The energy I feel from these paintings is so intense…. I am honored to be in their presence.
Art educator and artist Raine Valentine joins the Creativity Department on this episode. Raine talks about her Chippewa heritage and how it inspires her. Hear how indigenous philosophies have informed her creativity as she discusses her belief in the importance of expressing yourself. Self-expression is a powerful tool that will inspire others (students) to feel comfortable to do the same! Listen in to understand how tying this altogether creates connection between us all.
One of the hardest things about healing from trauma is changing our perspective.
As a society our perspective on trauma is that it is bad and needs to be stopped. However the word trauma really comes from the root word injury which comes from the Latin word that means – a wrong. This denotes that there is a wrong and a right way of being.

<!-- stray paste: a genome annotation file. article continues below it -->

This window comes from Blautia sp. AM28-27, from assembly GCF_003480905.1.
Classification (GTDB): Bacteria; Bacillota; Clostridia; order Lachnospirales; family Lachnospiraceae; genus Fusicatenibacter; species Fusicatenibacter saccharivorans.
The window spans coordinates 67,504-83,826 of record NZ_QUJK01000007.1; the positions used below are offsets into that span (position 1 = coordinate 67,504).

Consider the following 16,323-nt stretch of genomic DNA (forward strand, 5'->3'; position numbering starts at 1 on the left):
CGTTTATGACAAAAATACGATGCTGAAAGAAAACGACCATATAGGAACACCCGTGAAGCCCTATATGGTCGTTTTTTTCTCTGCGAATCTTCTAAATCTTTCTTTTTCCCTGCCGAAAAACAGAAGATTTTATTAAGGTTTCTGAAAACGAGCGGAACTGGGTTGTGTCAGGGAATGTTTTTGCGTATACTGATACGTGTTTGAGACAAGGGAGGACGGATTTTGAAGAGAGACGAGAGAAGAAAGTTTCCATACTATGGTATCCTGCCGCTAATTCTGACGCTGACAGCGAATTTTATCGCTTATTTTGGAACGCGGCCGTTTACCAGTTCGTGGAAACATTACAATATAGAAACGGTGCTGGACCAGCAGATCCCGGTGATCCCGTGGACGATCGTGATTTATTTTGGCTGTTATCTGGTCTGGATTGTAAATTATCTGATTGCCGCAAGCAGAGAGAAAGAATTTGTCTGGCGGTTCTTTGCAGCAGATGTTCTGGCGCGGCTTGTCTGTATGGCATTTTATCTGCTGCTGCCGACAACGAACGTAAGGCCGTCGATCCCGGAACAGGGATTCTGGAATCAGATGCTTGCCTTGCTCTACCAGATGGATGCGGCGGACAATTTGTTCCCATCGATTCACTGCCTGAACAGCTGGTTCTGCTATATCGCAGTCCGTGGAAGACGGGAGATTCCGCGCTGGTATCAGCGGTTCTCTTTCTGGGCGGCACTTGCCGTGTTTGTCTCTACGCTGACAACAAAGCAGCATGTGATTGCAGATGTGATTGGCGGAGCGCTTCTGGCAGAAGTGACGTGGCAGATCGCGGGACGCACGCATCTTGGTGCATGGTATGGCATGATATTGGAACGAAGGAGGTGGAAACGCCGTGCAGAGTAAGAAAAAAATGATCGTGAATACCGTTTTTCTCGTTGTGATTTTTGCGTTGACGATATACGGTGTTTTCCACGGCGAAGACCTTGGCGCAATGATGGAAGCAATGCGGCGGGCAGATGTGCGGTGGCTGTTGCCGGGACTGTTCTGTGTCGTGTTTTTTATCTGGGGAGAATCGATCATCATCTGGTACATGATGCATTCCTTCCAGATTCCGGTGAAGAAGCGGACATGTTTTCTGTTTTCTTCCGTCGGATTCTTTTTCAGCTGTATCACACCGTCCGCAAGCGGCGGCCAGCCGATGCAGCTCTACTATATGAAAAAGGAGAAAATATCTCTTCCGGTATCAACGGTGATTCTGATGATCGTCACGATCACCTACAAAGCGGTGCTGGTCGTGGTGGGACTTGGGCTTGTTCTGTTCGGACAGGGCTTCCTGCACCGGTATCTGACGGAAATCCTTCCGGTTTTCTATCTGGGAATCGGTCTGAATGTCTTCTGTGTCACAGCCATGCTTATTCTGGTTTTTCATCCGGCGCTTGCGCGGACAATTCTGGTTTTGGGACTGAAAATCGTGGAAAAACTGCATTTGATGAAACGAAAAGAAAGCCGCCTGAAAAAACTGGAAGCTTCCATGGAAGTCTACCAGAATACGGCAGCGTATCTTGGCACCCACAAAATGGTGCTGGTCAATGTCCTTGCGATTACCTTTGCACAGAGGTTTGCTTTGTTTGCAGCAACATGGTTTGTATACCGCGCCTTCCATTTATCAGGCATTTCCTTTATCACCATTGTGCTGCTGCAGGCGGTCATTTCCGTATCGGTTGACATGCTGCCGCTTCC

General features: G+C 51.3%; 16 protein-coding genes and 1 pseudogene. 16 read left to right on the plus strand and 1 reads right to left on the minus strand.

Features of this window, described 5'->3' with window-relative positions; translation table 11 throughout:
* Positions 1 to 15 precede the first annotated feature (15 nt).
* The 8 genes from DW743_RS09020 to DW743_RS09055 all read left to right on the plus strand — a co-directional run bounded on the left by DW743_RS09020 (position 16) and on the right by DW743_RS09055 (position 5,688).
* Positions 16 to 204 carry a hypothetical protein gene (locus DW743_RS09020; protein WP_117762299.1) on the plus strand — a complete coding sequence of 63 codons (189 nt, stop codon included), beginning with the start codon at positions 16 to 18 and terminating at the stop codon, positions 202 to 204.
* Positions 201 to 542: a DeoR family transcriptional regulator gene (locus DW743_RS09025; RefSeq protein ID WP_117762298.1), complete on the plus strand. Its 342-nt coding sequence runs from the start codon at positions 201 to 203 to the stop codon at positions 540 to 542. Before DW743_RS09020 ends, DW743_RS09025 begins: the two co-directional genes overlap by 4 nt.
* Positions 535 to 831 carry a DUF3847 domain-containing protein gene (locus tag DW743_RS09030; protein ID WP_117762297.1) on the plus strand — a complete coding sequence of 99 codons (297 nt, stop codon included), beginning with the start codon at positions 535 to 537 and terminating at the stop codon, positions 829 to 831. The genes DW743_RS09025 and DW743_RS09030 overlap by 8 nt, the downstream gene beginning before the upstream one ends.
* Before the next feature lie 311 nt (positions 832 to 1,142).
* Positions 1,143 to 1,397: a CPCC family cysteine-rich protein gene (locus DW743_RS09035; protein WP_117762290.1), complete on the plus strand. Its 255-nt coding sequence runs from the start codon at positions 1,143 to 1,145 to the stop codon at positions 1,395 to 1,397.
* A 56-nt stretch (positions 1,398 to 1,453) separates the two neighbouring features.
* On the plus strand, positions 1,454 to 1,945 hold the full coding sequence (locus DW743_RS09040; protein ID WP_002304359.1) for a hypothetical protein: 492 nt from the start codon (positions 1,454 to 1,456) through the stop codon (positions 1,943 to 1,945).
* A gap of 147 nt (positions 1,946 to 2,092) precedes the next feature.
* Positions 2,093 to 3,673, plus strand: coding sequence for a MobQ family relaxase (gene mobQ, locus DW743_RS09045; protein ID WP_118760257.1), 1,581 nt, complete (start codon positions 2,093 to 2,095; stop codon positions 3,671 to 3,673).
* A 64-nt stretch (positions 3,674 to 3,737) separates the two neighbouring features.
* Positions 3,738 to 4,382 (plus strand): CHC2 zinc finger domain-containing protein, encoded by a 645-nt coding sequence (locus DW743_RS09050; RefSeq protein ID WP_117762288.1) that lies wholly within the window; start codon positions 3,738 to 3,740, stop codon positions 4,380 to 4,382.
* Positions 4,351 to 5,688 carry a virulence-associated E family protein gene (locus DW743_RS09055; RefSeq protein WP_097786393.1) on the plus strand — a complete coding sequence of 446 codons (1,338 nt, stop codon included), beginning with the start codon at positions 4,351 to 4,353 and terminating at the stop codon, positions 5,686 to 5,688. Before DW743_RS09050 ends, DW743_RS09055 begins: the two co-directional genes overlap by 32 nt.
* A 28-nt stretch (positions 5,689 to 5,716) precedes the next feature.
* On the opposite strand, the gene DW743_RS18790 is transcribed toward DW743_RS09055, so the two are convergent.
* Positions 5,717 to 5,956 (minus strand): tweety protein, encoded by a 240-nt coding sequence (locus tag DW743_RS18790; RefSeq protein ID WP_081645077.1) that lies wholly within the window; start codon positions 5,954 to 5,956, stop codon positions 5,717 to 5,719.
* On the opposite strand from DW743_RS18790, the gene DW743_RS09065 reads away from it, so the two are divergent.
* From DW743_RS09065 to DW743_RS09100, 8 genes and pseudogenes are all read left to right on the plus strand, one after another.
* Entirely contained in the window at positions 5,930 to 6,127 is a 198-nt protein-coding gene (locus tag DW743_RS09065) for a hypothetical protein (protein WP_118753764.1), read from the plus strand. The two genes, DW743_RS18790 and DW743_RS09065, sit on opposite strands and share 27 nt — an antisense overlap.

When we are living in duality, we are living in world where momentum and awareness are created by friction. Life happens in the moments… moments are accumulations of different energies interacting.
Society usually says to experience life and decide IF it resonates with us. Instead we should be questioning HOW it resonates with us…. what it’s trying to show us? What treasures can we uncover from the experience? What learning can be gained?
Most people see trauma as such a horrible thing. When really it just wants to be loved. To be seen for its true essence…not how it makes us feel. Our emotional response to trauma is a signal to really sit with it and question it. Reflect and realign. Our emotional response is our responsibility, not someone else’s fault.